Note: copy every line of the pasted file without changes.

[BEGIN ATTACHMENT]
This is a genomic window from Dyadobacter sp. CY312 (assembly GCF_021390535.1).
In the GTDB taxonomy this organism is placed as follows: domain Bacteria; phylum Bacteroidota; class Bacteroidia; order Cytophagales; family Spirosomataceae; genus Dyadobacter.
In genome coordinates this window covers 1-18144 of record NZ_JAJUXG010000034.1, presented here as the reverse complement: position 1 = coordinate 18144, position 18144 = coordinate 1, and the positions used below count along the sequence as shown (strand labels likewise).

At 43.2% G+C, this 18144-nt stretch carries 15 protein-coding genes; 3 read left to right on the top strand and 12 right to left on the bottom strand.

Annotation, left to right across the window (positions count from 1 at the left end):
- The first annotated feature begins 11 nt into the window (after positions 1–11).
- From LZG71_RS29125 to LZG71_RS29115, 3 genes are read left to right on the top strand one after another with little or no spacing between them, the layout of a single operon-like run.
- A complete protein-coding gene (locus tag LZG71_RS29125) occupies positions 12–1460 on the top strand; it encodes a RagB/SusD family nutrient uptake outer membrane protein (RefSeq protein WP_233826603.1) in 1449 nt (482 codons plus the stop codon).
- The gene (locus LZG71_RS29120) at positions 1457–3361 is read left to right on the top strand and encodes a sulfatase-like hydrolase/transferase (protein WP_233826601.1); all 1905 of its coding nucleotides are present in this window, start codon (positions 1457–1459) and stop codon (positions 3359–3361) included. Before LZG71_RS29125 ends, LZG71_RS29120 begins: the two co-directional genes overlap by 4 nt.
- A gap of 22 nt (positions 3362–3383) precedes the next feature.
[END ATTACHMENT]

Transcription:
This is a genomic window from Dyadobacter sp. CY312 (assembly GCF_021390535.1).
In the GTDB taxonomy this organism is placed as follows: domain Bacteria; phylum Bacteroidota; class Bacteroidia; order Cytophagales; family Spirosomataceae; genus Dyadobacter.
In genome coordinates this window covers 1-18144 of record NZ_JAJUXG010000034.1, presented here as the reverse complement: position 1 = coordinate 18144, position 18144 = coordinate 1, and the positions used below count along the sequence as shown (strand labels likewise).

At 43.2% G+C, this 18144-nt stretch carries 15 protein-coding genes; 3 read left to right on the top strand and 12 right to left on the bottom strand.

Annotation, left to right across the window (positions count from 1 at the left end):
- The first annotated feature begins 11 nt into the window (after positions 1–11).
- From LZG71_RS29125 to LZG71_RS29115, 3 genes are read left to right on the top strand one after another with little or no spacing between them, the layout of a single operon-like run.
- A complete protein-coding gene (locus tag LZG71_RS29125) occupies positions 12–1460 on the top strand; it encodes a RagB/SusD family nutrient uptake outer membrane protein (RefSeq protein WP_233826603.1) in 1449 nt (482 codons plus the stop codon).
- The gene (locus LZG71_RS29120) at positions 1457–3361 is read left to right on the top strand and encodes a sulfatase-like hydrolase/transferase (protein WP_233826601.1); all 1905 of its coding nucleotides are present in this window, start codon (positions 1457–1459) and stop codon (positions 3359–3361) included. Before LZG71_RS29125 ends, LZG71_RS29120 begins: the two co-directional genes overlap by 4 nt.
- A gap of 22 nt (positions 3362–3383) precedes the next feature.